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Global Markets: Stocks on edge, dollar rises as Trump, Kim raise hopes at landmark summit

Reuters  |  SYDNEY 

By Swati Pandey

SYDNEY (Reuters) - The dollar jumped to a 3-week top on Tuesday while stock markets in ticked higher as a landmark U.S.-summit in Singapore raised hopes the bitter foes might be able to strike a deal to end a nuclear stand-off on the

U.S. said he had forged a "good relationship" with North Korean leader Un at the start of their historic meeting, just months after they traded insults and tensions spiralled in the region over the reclusive regime's nuclear programmes.

Kim said the meeting was "a good prelude to peace", but there was some unease among investors about the outcome of the talks given the tense relations between the two nations.

The combatants of the 1950-53 Korean War are technically still at war, as the conflict, in which millions of people died, was concluded only with a truce.

The dollar rose against the safe-haven yen, while the Korean won gained 0.2 percent to edge above a recent two-week trough. U.S. stock futures were barely changed with E-Minis for the up 0.02 percent and Dow futures inching 0.06 percent higher.

In Asian equity markets, trading was volatile with Japan's Nikkei paring early gains to add 0.3 percent after earlier rising as much as 0.9 percent.

MSCI's broadest index of shares outside seesawed between positive and negative territory, and was last up 0.1. South Korean shares fell 0.2 percent in choppy deals, while Chinese shares were buoyant after starting in the red with the blue-chip jumping 0.8 percent.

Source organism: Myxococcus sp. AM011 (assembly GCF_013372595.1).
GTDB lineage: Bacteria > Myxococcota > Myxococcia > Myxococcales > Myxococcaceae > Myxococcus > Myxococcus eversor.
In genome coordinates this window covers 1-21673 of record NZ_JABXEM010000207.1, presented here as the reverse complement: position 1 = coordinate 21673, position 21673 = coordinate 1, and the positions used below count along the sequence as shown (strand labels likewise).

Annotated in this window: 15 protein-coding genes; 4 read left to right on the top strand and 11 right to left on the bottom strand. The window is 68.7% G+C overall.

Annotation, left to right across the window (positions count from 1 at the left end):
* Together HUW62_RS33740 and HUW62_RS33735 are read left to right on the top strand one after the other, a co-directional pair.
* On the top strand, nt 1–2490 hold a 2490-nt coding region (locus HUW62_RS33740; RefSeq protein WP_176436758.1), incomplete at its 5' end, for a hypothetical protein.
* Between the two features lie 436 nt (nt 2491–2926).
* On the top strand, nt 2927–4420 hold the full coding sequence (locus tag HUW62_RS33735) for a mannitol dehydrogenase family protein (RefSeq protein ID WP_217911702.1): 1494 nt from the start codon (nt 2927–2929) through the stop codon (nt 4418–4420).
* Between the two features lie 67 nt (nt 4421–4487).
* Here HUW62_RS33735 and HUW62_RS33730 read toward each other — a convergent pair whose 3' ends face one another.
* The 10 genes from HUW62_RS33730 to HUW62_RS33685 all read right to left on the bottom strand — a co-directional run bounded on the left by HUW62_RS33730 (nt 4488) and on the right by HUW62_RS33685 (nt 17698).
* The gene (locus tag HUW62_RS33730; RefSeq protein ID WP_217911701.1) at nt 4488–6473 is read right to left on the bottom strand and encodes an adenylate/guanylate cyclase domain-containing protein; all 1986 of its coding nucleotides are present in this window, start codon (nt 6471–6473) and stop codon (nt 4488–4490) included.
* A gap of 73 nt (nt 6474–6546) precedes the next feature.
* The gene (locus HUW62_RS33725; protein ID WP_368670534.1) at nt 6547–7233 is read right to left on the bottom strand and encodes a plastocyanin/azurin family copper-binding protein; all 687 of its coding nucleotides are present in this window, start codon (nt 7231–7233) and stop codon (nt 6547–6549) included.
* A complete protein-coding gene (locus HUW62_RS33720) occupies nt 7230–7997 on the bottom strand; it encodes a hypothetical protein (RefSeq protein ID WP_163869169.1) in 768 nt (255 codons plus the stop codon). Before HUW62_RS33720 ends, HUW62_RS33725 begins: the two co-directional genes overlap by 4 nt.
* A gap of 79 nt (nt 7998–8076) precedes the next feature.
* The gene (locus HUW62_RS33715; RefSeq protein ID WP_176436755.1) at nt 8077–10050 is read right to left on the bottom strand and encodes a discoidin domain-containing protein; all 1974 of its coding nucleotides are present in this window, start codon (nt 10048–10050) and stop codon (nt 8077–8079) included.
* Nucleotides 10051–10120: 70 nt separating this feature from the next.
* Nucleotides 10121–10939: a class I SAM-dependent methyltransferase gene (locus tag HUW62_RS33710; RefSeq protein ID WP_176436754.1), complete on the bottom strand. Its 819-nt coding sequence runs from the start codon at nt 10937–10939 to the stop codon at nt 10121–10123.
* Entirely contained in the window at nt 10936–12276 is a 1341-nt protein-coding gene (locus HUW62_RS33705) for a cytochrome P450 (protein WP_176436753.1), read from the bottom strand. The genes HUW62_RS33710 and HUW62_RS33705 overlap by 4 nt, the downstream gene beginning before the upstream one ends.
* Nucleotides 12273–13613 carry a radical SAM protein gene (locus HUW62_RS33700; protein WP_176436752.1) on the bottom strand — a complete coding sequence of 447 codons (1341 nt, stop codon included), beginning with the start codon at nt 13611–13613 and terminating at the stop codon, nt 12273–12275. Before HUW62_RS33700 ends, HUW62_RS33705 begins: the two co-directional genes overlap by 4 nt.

Australian shares were a tad firmer.

"It seems that investors are hesitant to carry large directional exposure into this week's events," analysts said in a note.

Even so, leveraged investors were long Korean won, said citing the average of past four weeks of money flows.

"Any disappointment from the summit could cause an unwind of such bullish positions. On the other hand, a successful summit could trigger a faster conversion into the Korean Won of foreign currency deposits."

Many analysts said the bar was pretty low for what will be deemed a 'successful' summit, given the past failures in talks with

"So today, we have the opportunity for a historic meeting, a possible end to the Korean war, and a possible move to denuclearise, and maybe even demilitarize the Korean peninsula," said Robert Carnell, at ING.

"All of that's great, but how can you make money from it. Well, the short answer is you probably shouldn't even try."

Carnell said that a far bigger "existential global threat" was the ongoing tariff dispute after Trump upset the Group of Seven's efforts to show a united front, choosing to back out of a previous joint communique.

The action drew criticism from and France, and Trump called Canadian "very dishonest and weak."


However, "markets are generally shrugging off the trainwreck," said Ray Attrill, at

Instead, they are looking ahead to a busy week.

Tuesday's summit will be followed by policy meetings of the U.S. Federal Reserve, which is expected to raise rates, and the as well as a Brexit bill vote in the

The dollar was well bid on Tuesday, with the dollar index up 0.2 percent against a basket of major currencies.

On the safe haven yen, the dollar jumped to a three-week top of 110.49 in early deals. It was last at 110.28.

Helping calm markets were comments from Italy's new coalition government that it had no intention of leaving the euro zone and planned to cut debt.

The euro stepped back from a three-week high of $1.1840 to be last down 0.2 percent at $1.1763.

In commodities, U.S. crude was rose 6 cents to $66.16 per barrel, while Brent dipped 1 cent to $76.45.

Spot gold slipped 0.2 percent to $1,297.42 an ounce.

(Editing by Shri Navaratnam)

(This story has not been edited by Business Standard staff and is auto-generated from a syndicated feed.)

First Published: Tue, June 12 2018. 10:45 IST